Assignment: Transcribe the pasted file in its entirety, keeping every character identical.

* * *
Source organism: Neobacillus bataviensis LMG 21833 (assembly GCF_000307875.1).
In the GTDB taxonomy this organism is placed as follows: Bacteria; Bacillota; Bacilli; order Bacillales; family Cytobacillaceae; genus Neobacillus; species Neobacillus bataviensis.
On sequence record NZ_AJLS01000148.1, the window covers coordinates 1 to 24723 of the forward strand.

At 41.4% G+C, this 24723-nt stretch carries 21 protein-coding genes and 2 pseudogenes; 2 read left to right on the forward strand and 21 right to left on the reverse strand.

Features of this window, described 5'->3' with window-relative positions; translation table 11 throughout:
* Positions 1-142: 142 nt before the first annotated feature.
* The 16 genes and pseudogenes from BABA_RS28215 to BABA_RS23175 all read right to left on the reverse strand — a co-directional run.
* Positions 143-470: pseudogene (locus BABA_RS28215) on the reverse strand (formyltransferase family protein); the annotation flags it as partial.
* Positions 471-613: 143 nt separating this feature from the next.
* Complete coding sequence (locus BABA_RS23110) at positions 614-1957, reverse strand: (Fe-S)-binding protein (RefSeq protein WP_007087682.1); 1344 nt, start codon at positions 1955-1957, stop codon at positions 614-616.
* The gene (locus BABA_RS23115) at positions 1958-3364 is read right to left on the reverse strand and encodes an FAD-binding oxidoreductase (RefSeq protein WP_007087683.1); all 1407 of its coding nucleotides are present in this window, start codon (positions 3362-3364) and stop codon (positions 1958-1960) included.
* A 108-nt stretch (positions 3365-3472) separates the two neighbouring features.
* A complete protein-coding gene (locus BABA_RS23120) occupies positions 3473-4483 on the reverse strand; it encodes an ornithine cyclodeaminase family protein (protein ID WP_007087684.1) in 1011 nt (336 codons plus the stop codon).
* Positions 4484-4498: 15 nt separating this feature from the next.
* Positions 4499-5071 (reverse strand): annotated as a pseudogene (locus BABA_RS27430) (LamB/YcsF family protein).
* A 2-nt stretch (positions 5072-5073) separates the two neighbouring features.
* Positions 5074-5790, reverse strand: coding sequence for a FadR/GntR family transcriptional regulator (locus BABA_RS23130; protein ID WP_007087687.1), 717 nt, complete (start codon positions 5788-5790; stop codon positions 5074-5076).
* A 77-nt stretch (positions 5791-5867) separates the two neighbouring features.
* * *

Source organism: Neobacillus bataviensis LMG 21833 (assembly GCF_000307875.1).
In the GTDB taxonomy this organism is placed as follows: Bacteria; Bacillota; Bacilli; order Bacillales; family Cytobacillaceae; genus Neobacillus; species Neobacillus bataviensis.
On sequence record NZ_AJLS01000148.1, the window covers coordinates 1 to 24723 of the forward strand.

At 41.4% G+C, this 24723-nt stretch carries 21 protein-coding genes and 2 pseudogenes; 2 read left to right on the forward strand and 21 right to left on the reverse strand.

Features of this window, described 5'->3' with window-relative positions; translation table 11 throughout:
* Positions 1-142: 142 nt before the first annotated feature.
* The 16 genes and pseudogenes from BABA_RS28215 to BABA_RS23175 all read right to left on the reverse strand — a co-directional run.
* Positions 143-470: pseudogene (locus BABA_RS28215) on the reverse strand (formyltransferase family protein); the annotation flags it as partial.
* Positions 471-613: 143 nt separating this feature from the next.
* Complete coding sequence (locus BABA_RS23110) at positions 614-1957, reverse strand: (Fe-S)-binding protein (RefSeq protein WP_007087682.1); 1344 nt, start codon at positions 1955-1957, stop codon at positions 614-616.
* The gene (locus BABA_RS23115) at positions 1958-3364 is read right to left on the reverse strand and encodes an FAD-binding oxidoreductase (RefSeq protein WP_007087683.1); all 1407 of its coding nucleotides are present in this window, start codon (positions 3362-3364) and stop codon (positions 1958-1960) included.
* A 108-nt stretch (positions 3365-3472) separates the two neighbouring features.
* A complete protein-coding gene (locus BABA_RS23120) occupies positions 3473-4483 on the reverse strand; it encodes an ornithine cyclodeaminase family protein (protein ID WP_007087684.1) in 1011 nt (336 codons plus the stop codon).
* Positions 4484-4498: 15 nt separating this feature from the next.
* Positions 4499-5071 (reverse strand): annotated as a pseudogene (locus BABA_RS27430) (LamB/YcsF family protein).
* A 2-nt stretch (positions 5072-5073) separates the two neighbouring features.
* Positions 5074-5790, reverse strand: coding sequence for a FadR/GntR family transcriptional regulator (locus BABA_RS23130; protein ID WP_007087687.1), 717 nt, complete (start codon positions 5788-5790; stop codon positions 5074-5076).
* A 77-nt stretch (positions 5791-5867) separates the two neighbouring features.